How kisspeptin increases eating motivation isn't clear, though. One possibility is that it elevates neuropeptide Y, a brain chemical involved in eating motivation. Therefore, restoring reproductive function in people with FHA might increase their food intake via increases in kisspeptin.11
Regardless of the exact mechanism through which kisspeptin regulates feeding behavior, the takeaway is that energy deficiency, whether through food restriction or excessive exercise, decreases a person's desire to eat by preventing kisspeptin release through reproductive impairment.
There are additional ways that FHA increases an individual's vulnerability to developing an ED, such as emotion regulation.12
Though evidence is slightly mixed, it’s been demonstrated that high levels of kisspeptin reduce anxiety and improve mood. Similarly, low levels of kisspeptin are associated with anxiety and depression. Both anxiety13 and depression14 are common risk factors for ED development.
Therefore, excessive athletic training might increase an individual's susceptibility to developing an ED by making her more anxious or depressed, while reducing her motivation to eat. This, coupled with the stressful and competitive nature of athletics, might be enough to push someone towards an ED.
There are few, if any, definitive causes for an ED. Therefore, it's important to consider all possibilities that increase an individual's risk for developing one. While intense athletic training won't directly cause disordered eating, it can change an individual's biology in ways that elevate her vulnerability to developing one. Consequently, it's important to monitor athletes for ED risk beyond the obvious body shape concerns.
1) Hofmann, T., Elbelt, U., Hass, V., Ahnis, A., Klapp, B., Rose, M., & Stengel, A. (2017). Plasma kisspeptin and ghrelin levels are independently correlated with physical activity in patients with anorexia nervosa. Appetite, 108, 141-150.
2) Gibson, M., Fleming, N., Zuijdwijk, C., & Dumont, T. (2020). Where have the periods gone? The evaluation and management of functional hypothalamic amenorrhea. Journal of Clinical Research in Pediatric Endocrinology, 12, 18-17.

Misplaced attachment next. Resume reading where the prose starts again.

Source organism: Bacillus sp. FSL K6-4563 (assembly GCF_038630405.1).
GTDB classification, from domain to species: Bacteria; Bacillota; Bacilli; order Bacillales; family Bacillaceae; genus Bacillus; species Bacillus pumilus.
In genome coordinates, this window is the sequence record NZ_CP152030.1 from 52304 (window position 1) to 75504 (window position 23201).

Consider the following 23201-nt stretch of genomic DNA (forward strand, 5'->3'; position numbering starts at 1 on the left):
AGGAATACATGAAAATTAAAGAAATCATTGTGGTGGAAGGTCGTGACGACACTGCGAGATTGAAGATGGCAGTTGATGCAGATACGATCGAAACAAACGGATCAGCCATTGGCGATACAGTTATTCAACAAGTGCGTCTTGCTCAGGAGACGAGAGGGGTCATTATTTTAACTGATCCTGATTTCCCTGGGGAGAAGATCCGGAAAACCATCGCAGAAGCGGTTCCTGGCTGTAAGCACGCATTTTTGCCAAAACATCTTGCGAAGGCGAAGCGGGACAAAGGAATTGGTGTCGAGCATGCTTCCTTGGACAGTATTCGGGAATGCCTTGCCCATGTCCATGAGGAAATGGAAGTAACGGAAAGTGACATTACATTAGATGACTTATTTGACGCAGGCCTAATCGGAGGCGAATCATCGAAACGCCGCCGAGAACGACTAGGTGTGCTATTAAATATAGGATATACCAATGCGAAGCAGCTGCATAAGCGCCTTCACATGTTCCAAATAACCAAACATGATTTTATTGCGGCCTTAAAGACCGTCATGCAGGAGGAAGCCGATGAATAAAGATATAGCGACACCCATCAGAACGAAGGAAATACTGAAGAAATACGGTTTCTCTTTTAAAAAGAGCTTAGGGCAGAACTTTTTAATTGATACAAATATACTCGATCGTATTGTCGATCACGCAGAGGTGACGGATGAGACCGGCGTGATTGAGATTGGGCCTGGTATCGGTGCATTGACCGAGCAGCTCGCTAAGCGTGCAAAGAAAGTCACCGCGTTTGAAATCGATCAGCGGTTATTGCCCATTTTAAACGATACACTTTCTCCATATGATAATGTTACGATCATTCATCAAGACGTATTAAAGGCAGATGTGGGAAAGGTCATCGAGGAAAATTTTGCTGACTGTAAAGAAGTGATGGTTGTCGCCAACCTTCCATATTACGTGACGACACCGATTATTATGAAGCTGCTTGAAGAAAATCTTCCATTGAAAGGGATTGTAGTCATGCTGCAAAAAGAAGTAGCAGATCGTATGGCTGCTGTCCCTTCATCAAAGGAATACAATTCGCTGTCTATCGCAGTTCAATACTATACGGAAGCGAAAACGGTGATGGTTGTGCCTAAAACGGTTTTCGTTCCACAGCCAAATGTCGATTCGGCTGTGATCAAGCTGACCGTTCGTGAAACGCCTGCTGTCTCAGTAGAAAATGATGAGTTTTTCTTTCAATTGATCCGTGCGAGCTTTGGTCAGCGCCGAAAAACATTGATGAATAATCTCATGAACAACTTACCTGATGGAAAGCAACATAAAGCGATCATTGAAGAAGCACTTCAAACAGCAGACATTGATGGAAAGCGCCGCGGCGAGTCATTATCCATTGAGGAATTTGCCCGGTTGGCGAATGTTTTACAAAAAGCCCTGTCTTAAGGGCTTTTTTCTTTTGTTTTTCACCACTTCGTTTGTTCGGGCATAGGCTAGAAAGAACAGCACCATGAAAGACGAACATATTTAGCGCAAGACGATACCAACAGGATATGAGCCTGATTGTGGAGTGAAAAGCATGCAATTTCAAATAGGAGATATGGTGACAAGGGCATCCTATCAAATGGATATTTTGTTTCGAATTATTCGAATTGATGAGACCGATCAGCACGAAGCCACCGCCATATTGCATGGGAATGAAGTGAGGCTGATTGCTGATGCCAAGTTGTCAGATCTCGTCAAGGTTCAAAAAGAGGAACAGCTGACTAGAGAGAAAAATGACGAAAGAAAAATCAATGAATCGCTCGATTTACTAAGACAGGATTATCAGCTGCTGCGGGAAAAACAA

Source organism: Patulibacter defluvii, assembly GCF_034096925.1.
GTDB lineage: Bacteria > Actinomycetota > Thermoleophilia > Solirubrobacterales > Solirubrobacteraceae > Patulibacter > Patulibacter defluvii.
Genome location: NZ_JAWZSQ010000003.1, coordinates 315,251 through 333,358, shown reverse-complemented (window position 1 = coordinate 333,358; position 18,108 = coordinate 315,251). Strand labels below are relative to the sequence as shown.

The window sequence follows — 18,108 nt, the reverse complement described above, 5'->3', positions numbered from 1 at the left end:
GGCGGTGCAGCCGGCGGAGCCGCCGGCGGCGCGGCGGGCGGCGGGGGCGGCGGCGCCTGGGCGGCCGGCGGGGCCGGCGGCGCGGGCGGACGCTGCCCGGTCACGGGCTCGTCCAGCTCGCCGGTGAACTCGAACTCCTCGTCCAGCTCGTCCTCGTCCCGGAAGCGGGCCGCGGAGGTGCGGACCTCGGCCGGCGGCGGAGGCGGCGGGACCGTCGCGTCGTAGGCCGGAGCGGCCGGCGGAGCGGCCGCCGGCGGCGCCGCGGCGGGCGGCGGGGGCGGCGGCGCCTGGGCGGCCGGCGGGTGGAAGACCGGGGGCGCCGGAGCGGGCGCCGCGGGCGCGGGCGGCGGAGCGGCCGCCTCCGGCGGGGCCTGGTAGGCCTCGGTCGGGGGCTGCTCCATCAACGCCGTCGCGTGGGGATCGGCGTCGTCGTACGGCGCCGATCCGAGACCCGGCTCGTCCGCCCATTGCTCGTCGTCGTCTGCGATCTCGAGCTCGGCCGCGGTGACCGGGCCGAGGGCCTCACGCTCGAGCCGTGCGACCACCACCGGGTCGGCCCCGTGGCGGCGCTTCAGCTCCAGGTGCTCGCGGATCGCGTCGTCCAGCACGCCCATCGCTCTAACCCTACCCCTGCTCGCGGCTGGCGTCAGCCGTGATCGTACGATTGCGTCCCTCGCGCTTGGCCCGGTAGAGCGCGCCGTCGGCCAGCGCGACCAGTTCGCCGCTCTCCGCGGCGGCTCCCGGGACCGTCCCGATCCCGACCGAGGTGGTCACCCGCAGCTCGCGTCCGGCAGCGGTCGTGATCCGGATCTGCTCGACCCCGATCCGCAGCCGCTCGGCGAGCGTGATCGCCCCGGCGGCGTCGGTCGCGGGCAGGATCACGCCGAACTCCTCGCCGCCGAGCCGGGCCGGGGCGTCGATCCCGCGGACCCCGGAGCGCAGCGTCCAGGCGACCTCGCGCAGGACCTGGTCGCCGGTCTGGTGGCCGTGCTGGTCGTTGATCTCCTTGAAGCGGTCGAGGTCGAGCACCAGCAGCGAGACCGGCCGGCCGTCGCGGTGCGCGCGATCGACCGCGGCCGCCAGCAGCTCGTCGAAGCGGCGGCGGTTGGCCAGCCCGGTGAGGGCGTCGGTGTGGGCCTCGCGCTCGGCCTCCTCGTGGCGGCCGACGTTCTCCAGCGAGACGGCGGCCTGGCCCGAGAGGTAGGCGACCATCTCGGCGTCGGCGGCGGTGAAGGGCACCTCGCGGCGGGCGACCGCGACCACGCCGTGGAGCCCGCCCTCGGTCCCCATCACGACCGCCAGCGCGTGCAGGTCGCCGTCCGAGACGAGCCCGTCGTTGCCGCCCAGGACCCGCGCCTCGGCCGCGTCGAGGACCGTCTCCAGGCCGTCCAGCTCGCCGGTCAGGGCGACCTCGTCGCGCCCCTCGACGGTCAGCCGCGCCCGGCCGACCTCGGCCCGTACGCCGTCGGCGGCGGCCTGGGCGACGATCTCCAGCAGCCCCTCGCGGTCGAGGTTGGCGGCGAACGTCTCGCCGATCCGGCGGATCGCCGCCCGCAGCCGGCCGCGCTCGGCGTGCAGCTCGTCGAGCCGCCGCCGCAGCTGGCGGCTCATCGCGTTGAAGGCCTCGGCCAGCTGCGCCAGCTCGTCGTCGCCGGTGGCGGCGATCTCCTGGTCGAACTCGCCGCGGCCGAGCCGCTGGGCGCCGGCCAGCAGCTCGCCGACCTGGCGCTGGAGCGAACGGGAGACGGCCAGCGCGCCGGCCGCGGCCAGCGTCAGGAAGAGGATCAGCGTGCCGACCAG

3) Herbison, A. (2018). The gonadotropin-releasing hormone pulse generator. Endocrinology, 159, 3723-3736.
4) Lambrou, G., & Flora, B. (2020). Kisspeptin and the “special relationship” between reproduction and metabolism: A computational approach. Medicinal Chemistry, 16, 796-811.
5) Fontana, R., & Torre, S. (2016). The deep correlation between energy metabolism and reproduction: A view on the effects of nutrition for women fertility. Nutrients, 8, 87.
6) Sanchez-Garrido, M., & Tena-Sempere, M. (2013). Metabolic control of puberty: Roles of leptin and kisspeptins. Hormones and Behavior, 64, 187-194.
7) Thong, F., McLean, C., & Graham, T. (2000). Plasma leptin in female athletes: Relationship with body fat, reproductive, nutritional, and endocrine factors. Journal of Applied Physiology, 88.
8) Chou, S., Chamberland, J., Liu, X., Matarese, G., Gao, C., Stefanakis, R.,…& Mantzoros, C. (2011). Leptin is an effective treatment for hypothalamic amenorrhea. Proceedings of the Natural Academy of the Sciences, 108.
9) Arisha, A., & Moustafa, A. (2019). Potential inhibitory effect of swimming exercise on the kisspeptin-GnRH signaling pathway in male rats. Theriogenology, 133, 87-96.
10) Skowron, K., Jasinski, K., Kurnik-Lucka, M., Stach, P., Kalita, K., Weglarz, W., & Gil, K. (2020). Hypothalamic and brain stem neurochemical profile in anorectic rats after peripheral administration of kisspeptin-10 using 1H-nmr spectroscopy in vivo. NMR in Biomedicine, 33, 1-10.
11) Fu, L., & van den Pol, A. (2010). Kisspeptin directly excites anorexigenic proopiopmelanocortin neurons but inhibits orexigenic neuropeptide Y cells by an indirect synaptic mechanism. The Journal of Neuroscience, 30, 10205-10219.
12) Comninos, A., & Dhillo, W. (2018). Emerging roles of kisspeptin in sexual and emotional brain processing. Neuroendocrinology, 106.
13) Forrest, L., Sarfan, L., Ortiz, S., Brown, T., & Smith, A. (2019). Bridging eating disorder symptoms and trait anxiety in patients with eating disorders: A network approach. International Journal of Eating Disorders, 52, 701-711.
14) Silberg, J., & Bulik, C. (2005). The developmental association between eating disorders symptoms and symptoms of depression and anxiety in juvenile twin girls. The Journal of Child Psychology and Psychiatry, 46, 1317-1326.